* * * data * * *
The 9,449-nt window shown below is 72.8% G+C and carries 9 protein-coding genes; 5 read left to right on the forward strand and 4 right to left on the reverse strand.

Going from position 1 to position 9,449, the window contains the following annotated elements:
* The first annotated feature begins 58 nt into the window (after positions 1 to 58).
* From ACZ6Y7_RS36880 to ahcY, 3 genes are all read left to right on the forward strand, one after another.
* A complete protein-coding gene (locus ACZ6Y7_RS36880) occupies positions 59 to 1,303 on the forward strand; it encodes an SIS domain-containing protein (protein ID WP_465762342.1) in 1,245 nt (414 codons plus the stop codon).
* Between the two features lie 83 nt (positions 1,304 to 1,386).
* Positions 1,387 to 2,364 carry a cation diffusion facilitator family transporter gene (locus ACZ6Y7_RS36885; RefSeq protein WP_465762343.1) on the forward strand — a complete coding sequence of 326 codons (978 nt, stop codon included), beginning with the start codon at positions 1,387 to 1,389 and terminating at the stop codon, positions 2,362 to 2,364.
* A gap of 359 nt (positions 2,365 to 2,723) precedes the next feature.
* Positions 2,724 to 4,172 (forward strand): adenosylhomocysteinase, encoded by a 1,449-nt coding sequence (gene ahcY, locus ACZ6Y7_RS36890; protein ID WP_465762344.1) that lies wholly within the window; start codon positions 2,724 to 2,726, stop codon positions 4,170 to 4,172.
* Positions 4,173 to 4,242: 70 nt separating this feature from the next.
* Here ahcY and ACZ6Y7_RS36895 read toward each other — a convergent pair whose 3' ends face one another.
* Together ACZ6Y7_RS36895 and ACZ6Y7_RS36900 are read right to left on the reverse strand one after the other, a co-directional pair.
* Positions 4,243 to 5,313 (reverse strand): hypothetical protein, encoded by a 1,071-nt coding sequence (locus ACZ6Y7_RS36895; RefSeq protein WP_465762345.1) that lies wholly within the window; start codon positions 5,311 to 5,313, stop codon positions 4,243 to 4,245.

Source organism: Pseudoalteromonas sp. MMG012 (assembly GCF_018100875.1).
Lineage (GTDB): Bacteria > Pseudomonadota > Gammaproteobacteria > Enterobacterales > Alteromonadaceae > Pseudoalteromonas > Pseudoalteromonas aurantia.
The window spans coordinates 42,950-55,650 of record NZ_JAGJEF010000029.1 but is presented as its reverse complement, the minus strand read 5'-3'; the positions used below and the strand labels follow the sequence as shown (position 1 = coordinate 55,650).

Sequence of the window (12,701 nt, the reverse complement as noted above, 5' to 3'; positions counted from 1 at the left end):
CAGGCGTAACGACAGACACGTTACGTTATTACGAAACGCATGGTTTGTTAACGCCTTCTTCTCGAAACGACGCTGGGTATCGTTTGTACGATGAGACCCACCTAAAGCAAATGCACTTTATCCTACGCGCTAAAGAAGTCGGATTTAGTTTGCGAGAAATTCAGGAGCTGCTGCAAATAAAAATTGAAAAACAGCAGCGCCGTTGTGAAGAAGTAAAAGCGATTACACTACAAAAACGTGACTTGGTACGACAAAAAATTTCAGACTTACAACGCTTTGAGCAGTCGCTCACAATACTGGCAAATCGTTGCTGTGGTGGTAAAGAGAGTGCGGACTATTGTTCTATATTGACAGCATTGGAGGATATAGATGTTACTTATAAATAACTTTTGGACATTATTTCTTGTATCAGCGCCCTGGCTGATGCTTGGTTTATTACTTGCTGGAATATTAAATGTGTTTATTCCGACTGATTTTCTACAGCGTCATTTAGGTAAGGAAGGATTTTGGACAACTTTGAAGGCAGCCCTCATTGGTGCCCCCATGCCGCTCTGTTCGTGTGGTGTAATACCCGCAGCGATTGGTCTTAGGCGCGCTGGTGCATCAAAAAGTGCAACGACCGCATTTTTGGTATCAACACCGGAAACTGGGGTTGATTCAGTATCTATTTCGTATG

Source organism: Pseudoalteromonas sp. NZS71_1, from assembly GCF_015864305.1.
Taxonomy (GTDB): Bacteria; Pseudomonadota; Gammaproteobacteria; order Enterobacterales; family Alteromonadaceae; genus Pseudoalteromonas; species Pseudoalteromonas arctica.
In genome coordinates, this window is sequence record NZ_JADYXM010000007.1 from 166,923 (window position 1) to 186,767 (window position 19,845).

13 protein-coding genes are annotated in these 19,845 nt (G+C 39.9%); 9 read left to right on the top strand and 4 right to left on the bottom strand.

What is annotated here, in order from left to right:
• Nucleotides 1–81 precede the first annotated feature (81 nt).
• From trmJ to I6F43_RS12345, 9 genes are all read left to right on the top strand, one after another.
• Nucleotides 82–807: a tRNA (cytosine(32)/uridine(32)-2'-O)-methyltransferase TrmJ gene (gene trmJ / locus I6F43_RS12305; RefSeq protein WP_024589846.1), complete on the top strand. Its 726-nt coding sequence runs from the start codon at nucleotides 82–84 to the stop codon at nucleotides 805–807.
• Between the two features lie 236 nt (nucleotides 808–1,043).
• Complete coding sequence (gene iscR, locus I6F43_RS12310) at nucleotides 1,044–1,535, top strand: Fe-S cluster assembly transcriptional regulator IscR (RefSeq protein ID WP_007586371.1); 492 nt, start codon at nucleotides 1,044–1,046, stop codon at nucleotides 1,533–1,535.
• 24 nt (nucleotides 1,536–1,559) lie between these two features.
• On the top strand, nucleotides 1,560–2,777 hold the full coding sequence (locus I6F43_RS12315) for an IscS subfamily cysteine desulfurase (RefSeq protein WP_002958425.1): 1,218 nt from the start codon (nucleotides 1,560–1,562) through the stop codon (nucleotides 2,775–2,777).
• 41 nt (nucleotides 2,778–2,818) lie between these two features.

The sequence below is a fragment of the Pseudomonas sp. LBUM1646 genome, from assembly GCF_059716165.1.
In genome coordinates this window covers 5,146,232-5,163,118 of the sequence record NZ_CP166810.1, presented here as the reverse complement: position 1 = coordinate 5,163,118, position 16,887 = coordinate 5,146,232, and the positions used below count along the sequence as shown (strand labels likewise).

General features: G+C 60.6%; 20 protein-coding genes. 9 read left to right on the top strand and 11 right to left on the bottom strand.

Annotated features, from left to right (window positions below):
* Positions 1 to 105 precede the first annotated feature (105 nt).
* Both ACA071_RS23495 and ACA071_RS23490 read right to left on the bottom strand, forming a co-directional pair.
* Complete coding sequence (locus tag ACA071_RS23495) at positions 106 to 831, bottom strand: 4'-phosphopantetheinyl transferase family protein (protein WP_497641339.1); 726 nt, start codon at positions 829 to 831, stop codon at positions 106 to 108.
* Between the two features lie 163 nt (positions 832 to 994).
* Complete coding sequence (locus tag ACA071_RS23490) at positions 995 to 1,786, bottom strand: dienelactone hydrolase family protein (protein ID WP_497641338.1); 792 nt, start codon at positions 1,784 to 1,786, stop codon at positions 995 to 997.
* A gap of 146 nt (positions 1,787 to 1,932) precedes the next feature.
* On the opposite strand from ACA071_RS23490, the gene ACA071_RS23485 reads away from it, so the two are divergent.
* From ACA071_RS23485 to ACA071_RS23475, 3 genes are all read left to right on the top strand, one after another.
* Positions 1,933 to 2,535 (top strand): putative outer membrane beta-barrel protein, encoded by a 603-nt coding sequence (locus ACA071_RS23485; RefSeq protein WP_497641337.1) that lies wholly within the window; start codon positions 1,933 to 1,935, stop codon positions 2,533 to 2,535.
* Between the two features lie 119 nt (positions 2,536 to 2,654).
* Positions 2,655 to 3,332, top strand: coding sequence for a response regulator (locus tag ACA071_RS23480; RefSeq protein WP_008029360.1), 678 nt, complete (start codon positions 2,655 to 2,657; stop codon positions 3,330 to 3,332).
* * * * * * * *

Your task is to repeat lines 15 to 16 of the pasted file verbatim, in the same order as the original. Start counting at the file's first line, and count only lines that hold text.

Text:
Lineage (GTDB): Bacteria > Pseudomonadota > Gammaproteobacteria > Enterobacterales > Alteromonadaceae > Pseudoalteromonas > Pseudoalteromonas aurantia.
The window spans coordinates 42,950-55,650 of record NZ_JAGJEF010000029.1 but is presented as its reverse complement, the minus strand read 5'-3'; the positions used below and the strand labels follow the sequence as shown (position 1 = coordinate 55,650).